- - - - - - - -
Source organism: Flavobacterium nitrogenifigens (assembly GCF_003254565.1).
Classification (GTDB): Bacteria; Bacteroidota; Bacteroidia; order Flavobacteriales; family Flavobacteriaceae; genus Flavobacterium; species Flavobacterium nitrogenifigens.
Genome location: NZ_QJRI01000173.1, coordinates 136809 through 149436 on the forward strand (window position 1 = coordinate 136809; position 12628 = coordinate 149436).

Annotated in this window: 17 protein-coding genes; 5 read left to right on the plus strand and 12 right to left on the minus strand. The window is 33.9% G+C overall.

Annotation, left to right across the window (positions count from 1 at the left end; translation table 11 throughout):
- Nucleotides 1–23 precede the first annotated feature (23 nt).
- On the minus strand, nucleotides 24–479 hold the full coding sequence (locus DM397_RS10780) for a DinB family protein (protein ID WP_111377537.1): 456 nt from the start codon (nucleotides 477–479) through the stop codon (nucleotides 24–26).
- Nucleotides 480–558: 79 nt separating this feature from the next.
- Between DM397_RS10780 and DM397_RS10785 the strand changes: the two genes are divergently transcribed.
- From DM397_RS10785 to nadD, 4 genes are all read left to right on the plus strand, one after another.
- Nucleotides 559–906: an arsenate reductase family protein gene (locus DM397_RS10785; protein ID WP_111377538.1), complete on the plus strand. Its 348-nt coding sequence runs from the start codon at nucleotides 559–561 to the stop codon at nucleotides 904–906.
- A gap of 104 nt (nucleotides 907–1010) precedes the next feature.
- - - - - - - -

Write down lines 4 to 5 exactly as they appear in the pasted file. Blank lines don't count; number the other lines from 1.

Annotated in this window: 17 protein-coding genes; 5 read left to right on the plus strand and 12 right to left on the minus strand. The window is 33.9% G+C overall.

Annotation, left to right across the window (positions count from 1 at the left end; translation table 11 throughout):